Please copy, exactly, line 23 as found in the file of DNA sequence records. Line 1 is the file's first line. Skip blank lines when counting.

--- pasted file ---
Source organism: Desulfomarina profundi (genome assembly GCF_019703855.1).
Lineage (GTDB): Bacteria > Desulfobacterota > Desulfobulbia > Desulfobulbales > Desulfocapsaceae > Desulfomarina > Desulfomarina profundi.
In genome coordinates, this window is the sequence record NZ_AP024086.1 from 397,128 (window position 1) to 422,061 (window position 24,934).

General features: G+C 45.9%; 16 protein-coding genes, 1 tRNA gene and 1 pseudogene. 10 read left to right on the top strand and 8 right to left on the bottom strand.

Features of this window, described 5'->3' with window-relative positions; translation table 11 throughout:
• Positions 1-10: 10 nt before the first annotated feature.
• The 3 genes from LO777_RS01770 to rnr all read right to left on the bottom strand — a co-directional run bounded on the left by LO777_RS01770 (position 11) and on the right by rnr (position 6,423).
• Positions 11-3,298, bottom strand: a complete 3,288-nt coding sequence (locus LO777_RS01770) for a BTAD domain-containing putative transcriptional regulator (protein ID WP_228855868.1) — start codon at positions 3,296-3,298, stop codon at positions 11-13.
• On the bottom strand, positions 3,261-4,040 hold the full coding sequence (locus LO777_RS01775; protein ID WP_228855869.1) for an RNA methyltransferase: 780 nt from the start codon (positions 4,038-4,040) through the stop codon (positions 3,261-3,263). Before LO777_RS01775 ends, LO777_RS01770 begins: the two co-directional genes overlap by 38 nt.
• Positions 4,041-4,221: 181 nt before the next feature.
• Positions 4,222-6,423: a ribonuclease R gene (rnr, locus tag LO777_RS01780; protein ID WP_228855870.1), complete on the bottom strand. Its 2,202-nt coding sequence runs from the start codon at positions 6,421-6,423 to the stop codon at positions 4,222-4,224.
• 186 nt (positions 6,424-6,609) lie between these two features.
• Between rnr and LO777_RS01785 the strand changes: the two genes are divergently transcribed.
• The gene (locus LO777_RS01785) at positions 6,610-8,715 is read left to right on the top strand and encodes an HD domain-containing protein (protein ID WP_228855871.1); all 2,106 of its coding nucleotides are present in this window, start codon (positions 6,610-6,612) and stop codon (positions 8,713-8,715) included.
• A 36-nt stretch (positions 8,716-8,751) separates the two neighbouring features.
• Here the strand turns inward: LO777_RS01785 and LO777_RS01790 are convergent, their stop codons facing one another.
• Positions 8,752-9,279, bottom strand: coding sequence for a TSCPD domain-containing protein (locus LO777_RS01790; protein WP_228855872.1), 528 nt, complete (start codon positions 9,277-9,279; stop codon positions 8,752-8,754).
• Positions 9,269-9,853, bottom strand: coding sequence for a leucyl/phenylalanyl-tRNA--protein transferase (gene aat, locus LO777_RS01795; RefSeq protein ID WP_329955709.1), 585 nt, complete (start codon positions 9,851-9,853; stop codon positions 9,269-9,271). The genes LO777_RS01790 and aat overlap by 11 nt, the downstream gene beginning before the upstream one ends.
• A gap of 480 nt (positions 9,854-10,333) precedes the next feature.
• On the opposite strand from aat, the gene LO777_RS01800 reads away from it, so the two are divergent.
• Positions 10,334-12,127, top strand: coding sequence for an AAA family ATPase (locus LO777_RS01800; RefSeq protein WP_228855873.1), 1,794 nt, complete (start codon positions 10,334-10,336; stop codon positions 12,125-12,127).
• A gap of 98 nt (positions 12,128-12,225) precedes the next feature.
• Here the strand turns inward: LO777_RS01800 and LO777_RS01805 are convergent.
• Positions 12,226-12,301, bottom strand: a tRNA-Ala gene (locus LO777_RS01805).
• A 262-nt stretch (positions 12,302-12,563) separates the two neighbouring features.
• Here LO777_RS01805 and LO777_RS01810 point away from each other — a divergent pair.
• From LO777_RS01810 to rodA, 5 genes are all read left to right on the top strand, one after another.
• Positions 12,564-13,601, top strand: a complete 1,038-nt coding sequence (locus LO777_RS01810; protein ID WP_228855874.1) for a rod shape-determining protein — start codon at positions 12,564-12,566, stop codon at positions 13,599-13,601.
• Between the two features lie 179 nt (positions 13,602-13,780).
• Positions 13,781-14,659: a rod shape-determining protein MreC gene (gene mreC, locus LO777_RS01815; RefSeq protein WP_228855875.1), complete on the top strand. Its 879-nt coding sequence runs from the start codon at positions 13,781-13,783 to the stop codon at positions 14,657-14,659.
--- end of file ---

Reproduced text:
• Here the strand turns inward: LO777_RS01800 and LO777_RS01805 are convergent.